Smart bears prefer Toyotas, use their claws like keys

By Linda Weiford, WSU News

Bear-breaks-into-car-NPS-80PULLMAN, Wash. – Of the hundreds of automobiles that enter the parking lot each week at Washington State University’s Bear Research, Education and Conservation Center, two Toyotas entice the bears like no others.

The bears at WSU’s grizzly bear research center recognize the sound of veterinary scientist Lynne Nelson’s Toyota pickup as she pulls into the parking lot on the edge of campus. Sometimes they come running. (Photo by Robert Hubner, WSU Photo Services)

Similar to children who hear Mom or Dad driving up the driveway, these half-ton predators perk up when researchers Lynne Nelson or Charlie Robbins pull up in their vehicles. Sometimes, like kids on Christmas morning, the bears romp down a grassy hill to stop and wait at the tall chain-link fence until one of the scientists emerges from his or her car.

Not only do these brown furry bruins recognize Nelson’s and Robbins’ respective vehicles, they also seek them out.

“They associate our cars with food because we’re their primary feeders,” said Nelson, a veterinary biologist who has worked at the bear facility on the edge of campus for 12 years. “Brown bears are eating machines, consuming everything from insects, grass and berries to fish and other vertebrates. Anything associated with food – including cars – they’ll remember.”

Targeting imports, minivans

Intriguingly, experts report similar behavior among wild black bears roaming America’s national parks. Car break-ins recorded by park rangers and documented in a scientific study (Journal of Mammalogy, 2009) show that black bears – motivated by hunger and armed with intelligence – have learned to target minivans and Honda and Toyota sedans at parking lots and campsites.

Researchers theorize that this selection process stems from memories related to food. Once a bear scores peanut butter sandwiches inside a minivan with easy-to-pop-out windows, it will seek similar vehicles to raid. Through trial and error, bears have also learned that busting into a small, lightweight Honda or Toyota sedan is simpler than a Cadillac or Hummer.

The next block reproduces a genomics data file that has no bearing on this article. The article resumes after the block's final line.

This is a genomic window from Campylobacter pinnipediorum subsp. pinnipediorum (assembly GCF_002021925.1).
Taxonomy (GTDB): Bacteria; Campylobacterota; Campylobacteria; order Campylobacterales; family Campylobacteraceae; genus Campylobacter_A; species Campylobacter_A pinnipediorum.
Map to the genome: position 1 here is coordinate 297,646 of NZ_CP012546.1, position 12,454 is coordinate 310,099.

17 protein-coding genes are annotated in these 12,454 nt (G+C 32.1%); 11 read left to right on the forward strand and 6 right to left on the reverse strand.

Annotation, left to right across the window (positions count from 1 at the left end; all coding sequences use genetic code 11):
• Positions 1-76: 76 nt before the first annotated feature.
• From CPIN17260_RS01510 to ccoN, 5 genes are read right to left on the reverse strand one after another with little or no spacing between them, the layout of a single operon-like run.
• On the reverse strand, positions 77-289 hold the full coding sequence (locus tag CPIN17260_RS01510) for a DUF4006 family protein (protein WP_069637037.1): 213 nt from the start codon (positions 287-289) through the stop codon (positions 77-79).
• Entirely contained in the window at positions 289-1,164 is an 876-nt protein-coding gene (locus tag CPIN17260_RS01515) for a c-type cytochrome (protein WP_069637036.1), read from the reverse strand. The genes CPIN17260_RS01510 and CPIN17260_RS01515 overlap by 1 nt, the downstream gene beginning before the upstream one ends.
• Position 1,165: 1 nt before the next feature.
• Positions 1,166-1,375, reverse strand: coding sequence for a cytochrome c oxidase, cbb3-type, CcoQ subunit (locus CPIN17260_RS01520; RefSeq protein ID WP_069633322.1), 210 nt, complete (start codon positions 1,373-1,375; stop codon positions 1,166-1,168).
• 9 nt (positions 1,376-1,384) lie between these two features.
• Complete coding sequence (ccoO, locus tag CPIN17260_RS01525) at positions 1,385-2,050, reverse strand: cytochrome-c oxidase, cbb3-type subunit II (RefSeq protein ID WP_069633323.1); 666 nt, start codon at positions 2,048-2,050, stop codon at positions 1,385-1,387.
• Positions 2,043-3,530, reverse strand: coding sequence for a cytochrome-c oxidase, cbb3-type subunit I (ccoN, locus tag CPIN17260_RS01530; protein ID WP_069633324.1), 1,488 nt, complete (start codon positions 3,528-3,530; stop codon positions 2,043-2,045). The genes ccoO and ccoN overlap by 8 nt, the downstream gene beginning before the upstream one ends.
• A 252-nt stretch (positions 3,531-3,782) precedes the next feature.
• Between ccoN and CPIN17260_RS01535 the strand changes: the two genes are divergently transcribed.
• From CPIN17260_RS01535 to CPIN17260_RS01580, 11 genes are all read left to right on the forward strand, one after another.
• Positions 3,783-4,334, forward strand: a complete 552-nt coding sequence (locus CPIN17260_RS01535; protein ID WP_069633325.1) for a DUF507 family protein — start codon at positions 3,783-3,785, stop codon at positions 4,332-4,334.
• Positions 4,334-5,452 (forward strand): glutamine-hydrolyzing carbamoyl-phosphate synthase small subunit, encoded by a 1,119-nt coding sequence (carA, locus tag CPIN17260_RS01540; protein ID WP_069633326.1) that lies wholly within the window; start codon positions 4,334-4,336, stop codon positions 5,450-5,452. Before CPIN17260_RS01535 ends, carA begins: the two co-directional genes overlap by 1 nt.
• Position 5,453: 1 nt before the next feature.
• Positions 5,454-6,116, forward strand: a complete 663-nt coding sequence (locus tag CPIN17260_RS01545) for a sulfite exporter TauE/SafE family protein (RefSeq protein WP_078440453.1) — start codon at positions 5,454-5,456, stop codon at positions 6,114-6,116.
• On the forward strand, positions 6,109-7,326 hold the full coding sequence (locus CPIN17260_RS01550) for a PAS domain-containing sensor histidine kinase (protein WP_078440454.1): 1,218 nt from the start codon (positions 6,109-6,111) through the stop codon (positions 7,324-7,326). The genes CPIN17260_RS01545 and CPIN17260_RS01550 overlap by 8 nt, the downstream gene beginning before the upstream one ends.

As if that’s not cunning enough, their break-and-enter techniques rival those used by human car burglars: Pulling down door frames to use as step ladders; yanking off bolted windows; ripping through rear seats to get to the trunk; and pushing and twisting handles and knobs.

Will work for food

Of course, few stories about crafty bears surprise Nelson, including those from California’s Yosemite National Park. Black bear break-ins and lootings got so bad there that officials launched a five-year publicity campaign to discourage visitors from leaving food in their cars and requiring them to use “bear safes” installed at campsites.

A bear breaking into a car at Yosemite National Park. (National Park Service photo)

The more habituated bears become to human food, the more likely they’ll get aggressive and have to be killed, according to the park’s website.

“Whether captive or in the wild, bears are extremely smart foragers and they’ll work hard to get at food,” said Nelson.

“When a study comes out or we hear news stories highlighting how clever bears are, we just nod our heads and smile,” she said. “We see it here all the time.”

Meanwhile, just on the other side of the fence, a male grizzly rose on its hind legs and gazed downward at Nelson as if listening – or, as she politely pointed out, awaiting his next feeding.

Picking locks

Lead biologist Charlie Robbins founded WSU’s bear center 28 years ago as a way to gain insights into grizzly behavior, nutritional needs, physiology and ecology. The facility houses seven “problem bears” from the wild that otherwise would have been killed and four that were hand-reared as cubs, he said.

America’s largest predators seek him out when he gets to work, just as they do Nelson.  Robbins suspects they recognize the sound of his car engine first: “Bears have an acute sense of hearing and smell. Their eyesight, while probably similar to that of humans, is secondary.”

As for their intelligence, “they display a remarkable range of behaviors and skills,” said Robbins.  For example, he and Nelson have seen them use a single claw like a key to try to unlock containers.

Smartest of them all?

The facility’s 9-year-old grizzly, named Peeka, earns top place for demonstrating the most systematic ability to foil human security efforts. On her own, she learned a three-step process enabling her to slide open a door leading to an enclosed pen. Using her massive paw, she undid a spring-loaded clip; lifted a latch; then slid a bolt.

“Whenever I’d hear the clip hit the floor, I knew I had about two seconds to vacate the pen before the door would swing open,” recalled Robbins, who tried a more sophisticated type of latch. But Peeka figured that one out as well.

“It took her about 15 seconds to open the latch, remove it, throw the bolt, step into the pen and ‘Hi, here I am,’” said Robbins. “I decided there wasn’t any type of spring latch that she couldn’t open.

“So now we put a lock on the door,” he said. “Period.”


Lynne Nelson, WSU bear center, 509-335-0711,
Charlie Robbins, WSU bear center, 509-335-1119,
Linda Weiford, WSU News, 509-335-7209,